In some respects, I feel like this trip has helped me reach a new ‘level’ of travel. I’m beyond (or maybe just over) must-sees and must-dos. I prefer travel that’s familiar and nourishing, not anxiety-inducing and draining. A kind of travel that’s all about the people you meet, the friendships you form, and the small, seemingly insignificant experiences you have every day.

These are the things I love most about travel. They’re the things I miss. It’s what I’ll keep searching for, and what I hope I can continue inspiring my readers to pursue as well.

It would be rude of me not to finish by saying thank you. I’m so grateful for your readership and support. If you’re planning a trip to any of the countries mentioned above, or if there’s somewhere you’re particularly curious about and would like to learn more, please leave me a note below.

24 Comments Add New Comment

  1. Erica and David Bailey says:

    Loved your blogs.
    We are a 75 year old male and 72 year old female married for 52 years.
    5 years ago we sold our house in Australia and have been on the world travel trail since then.
    Have visited all the places you have. Been to 75 countries and now in Kutaisi Georgia in an apartmehht for 3 weeks.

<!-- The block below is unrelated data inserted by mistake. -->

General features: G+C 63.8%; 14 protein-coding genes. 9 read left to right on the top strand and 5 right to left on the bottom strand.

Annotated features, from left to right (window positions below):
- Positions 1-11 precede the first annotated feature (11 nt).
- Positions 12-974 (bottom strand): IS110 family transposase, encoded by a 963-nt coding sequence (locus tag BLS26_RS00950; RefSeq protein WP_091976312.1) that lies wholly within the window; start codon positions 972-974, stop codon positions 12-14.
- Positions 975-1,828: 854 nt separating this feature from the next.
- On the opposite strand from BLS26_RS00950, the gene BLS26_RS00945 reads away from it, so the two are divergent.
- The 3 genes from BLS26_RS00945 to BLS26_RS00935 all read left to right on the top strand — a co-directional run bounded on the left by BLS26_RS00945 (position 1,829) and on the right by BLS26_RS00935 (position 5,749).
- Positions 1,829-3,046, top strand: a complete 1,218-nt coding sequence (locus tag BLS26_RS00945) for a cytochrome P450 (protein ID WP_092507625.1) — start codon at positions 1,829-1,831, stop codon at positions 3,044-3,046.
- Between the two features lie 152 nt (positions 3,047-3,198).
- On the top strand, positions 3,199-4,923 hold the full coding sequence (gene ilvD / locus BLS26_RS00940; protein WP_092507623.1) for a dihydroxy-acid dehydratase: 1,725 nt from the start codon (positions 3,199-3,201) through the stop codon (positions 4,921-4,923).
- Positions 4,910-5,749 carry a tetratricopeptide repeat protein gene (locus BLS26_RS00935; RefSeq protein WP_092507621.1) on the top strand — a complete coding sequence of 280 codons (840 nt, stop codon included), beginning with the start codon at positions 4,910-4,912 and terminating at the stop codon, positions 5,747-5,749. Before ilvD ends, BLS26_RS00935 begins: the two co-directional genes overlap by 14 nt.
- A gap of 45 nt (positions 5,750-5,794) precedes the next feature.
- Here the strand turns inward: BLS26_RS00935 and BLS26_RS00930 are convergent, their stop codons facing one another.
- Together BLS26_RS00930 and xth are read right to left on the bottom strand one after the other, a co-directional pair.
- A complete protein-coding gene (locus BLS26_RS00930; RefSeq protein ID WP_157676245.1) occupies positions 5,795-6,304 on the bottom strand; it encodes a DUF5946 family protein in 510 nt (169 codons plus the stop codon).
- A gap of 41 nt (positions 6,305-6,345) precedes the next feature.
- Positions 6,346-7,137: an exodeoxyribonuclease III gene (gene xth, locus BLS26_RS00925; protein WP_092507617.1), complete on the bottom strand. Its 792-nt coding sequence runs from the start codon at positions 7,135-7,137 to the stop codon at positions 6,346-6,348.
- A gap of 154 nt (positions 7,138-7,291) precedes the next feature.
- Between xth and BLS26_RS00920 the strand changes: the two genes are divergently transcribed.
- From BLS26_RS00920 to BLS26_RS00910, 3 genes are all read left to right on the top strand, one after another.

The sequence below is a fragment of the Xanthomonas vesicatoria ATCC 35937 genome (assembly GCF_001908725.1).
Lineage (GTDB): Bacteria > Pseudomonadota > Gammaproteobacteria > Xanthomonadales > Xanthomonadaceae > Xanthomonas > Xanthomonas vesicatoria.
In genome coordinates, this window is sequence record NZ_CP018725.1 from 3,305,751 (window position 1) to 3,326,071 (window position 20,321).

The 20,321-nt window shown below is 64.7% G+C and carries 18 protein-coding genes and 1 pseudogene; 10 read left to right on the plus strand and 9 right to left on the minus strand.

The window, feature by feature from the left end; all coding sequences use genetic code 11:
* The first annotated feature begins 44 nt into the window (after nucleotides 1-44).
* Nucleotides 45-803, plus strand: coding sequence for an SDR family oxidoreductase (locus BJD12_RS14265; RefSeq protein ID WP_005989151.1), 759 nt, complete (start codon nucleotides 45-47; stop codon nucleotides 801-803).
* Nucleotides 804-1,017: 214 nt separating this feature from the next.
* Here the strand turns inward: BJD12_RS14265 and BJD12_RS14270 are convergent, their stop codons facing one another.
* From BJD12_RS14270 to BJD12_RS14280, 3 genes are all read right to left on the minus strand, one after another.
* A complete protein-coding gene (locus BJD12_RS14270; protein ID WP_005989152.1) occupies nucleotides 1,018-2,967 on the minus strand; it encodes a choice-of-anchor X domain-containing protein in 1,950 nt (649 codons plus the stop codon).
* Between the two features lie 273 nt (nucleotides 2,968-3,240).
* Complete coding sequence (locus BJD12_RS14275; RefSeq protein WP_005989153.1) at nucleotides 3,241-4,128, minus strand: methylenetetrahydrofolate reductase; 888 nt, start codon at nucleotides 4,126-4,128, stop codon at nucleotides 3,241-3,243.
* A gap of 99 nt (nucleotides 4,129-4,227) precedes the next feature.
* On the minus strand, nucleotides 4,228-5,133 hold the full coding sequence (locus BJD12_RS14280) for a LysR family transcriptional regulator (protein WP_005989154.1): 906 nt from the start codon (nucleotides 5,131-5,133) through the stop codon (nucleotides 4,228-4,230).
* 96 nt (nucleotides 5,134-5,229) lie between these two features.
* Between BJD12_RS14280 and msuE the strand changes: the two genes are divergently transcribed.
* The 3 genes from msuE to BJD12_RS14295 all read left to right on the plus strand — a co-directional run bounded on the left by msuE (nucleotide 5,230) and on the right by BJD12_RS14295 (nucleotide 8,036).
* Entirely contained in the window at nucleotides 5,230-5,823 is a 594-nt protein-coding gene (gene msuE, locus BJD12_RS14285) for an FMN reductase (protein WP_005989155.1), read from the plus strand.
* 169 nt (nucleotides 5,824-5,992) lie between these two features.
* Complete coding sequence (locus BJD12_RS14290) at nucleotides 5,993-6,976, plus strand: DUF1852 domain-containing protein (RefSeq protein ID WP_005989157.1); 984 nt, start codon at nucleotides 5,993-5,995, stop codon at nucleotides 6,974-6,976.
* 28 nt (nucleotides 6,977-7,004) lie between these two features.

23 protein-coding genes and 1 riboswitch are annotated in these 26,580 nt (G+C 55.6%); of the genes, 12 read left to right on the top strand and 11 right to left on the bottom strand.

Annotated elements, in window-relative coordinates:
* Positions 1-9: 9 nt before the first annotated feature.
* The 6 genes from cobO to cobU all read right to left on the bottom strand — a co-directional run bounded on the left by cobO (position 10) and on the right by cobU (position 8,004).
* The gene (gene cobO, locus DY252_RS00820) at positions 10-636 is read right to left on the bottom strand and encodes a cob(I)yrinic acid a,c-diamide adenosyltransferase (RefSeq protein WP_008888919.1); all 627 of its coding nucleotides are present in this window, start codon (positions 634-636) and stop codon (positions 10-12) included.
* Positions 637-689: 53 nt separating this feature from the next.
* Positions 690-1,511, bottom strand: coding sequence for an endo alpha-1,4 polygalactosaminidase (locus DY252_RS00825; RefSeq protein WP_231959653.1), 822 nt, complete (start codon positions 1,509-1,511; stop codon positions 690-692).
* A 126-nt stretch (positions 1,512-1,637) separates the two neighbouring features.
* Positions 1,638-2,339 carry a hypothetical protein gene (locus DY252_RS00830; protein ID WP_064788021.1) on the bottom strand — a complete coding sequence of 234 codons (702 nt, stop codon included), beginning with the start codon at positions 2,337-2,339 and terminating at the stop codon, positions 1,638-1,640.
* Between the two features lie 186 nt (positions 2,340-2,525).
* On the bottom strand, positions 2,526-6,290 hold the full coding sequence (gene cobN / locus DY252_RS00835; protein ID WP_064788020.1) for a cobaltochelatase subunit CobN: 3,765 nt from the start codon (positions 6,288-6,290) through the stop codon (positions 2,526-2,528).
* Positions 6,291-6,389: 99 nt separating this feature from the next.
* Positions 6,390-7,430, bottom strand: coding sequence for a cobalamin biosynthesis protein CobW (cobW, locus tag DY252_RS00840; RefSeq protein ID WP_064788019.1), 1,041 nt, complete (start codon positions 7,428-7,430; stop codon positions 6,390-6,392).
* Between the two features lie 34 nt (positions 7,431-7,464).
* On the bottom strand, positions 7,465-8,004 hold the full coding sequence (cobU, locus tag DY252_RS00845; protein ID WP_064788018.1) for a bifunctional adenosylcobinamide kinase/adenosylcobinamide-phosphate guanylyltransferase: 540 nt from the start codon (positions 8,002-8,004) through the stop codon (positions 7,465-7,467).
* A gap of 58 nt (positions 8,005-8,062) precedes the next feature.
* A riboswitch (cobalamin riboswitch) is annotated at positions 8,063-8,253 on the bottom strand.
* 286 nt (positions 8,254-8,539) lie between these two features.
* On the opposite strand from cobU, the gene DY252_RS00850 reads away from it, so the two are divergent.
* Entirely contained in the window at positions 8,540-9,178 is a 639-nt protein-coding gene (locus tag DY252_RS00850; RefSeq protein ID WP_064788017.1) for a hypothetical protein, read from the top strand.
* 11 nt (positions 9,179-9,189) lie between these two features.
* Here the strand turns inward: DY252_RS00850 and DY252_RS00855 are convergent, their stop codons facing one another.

We do get a bit overtravelled from time to time but find by travelling slow and taking breaks as we are here negates it.
    Spent 14 months in The Balkans and loved it.
    Hope you decide to travel again soon,!
    Best wishes
    David and Erica

    1. Emily Lush says:

      Hi David and Erica,

      Thanks so much for the lovely message. That’s amazing! Good for you. How are you liking Kutaisi? I have to admit I have fantasied about living there more than a few times.

      Thanks for the advice, I totally agree. Enjoy the rest of you time in Georgia and safe travels!

      1. David and Erica Bailey says:

        Just loving Kutaisi.
        The trees here remind us of Mendoza in Argentina where we spent 2 weeks and fell in love with the town.
        Off to Mestia on Saturday and then Ushguli where it is already snowing.

          1. David and Erica Bailey says:

            Have taken the road from Skoder to Theth in Albania ,listed as one of the worlds most dangerous roads, so we are prepared for the Ushguli drive!

  2. Reanna says:

    Moving is always an adventure, wherever you go! I found your blog last year before I went to the Caucasus and your posts were so useful to our planning. The Balkans are definitely on my to do list, so I am looking forward to reading whatever content you produce on them! My partner and I have recently moved to London from Australia (just like every other 20-something Aussie it would seem), and I would love to move to Asia after our visa is up. Reading your post has made me think about how long term travel and living away from home might impact me down the road, as I don’t know how quickly I will burn out after a few years. All the best on your move back to Aus!

    1. Emily Lush says:

      Hi Reanna,

      Thanks so much for the thoughtful comment. I’m really glad you found my site helpful! If you liked the Caucasus, I’m sure you’ll like the Balkans as well.